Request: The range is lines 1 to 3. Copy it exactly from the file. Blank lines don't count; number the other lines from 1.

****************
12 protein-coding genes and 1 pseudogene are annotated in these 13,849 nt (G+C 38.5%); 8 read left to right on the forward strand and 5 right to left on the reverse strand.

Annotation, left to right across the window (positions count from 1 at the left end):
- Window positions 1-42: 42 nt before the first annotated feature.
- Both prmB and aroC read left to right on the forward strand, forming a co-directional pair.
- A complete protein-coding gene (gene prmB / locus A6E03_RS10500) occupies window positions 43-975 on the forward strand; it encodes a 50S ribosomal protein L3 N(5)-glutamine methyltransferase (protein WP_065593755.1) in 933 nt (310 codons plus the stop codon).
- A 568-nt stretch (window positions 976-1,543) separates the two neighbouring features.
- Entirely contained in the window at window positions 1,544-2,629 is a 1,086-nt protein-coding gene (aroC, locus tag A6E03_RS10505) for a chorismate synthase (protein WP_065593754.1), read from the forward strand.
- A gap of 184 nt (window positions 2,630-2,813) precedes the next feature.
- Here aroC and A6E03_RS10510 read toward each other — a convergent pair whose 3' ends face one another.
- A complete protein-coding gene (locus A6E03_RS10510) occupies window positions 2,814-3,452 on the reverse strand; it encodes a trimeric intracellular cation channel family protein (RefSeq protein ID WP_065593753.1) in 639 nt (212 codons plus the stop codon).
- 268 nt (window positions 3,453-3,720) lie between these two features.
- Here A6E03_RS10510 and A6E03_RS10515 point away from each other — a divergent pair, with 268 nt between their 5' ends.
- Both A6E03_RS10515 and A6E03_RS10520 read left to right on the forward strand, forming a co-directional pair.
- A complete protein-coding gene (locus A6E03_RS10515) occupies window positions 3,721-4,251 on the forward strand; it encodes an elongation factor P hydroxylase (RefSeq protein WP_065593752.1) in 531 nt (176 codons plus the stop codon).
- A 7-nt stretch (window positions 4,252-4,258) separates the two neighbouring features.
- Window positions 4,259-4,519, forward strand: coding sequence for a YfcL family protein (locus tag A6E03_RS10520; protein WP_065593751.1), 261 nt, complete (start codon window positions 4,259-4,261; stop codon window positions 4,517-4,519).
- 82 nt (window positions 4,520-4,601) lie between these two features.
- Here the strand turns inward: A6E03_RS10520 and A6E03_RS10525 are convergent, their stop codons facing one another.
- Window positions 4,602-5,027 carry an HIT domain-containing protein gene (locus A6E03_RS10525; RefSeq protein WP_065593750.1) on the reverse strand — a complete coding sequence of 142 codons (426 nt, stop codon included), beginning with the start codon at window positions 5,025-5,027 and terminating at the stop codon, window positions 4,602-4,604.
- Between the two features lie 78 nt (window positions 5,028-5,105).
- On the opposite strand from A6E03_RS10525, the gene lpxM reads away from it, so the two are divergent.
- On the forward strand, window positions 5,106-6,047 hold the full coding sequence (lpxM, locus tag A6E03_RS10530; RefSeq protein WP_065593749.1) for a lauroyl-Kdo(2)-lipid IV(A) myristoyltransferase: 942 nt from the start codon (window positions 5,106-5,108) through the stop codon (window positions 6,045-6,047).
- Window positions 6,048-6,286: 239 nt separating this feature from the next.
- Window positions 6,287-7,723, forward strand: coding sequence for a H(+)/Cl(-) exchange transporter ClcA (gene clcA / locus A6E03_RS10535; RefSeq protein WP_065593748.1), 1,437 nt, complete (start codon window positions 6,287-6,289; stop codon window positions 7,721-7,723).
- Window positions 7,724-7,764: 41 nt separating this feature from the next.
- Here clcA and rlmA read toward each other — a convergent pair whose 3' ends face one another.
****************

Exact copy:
12 protein-coding genes and 1 pseudogene are annotated in these 13,849 nt (G+C 38.5%); 8 read left to right on the forward strand and 5 right to left on the reverse strand.

Annotation, left to right across the window (positions count from 1 at the left end):
- Window positions 1-42: 42 nt before the first annotated feature.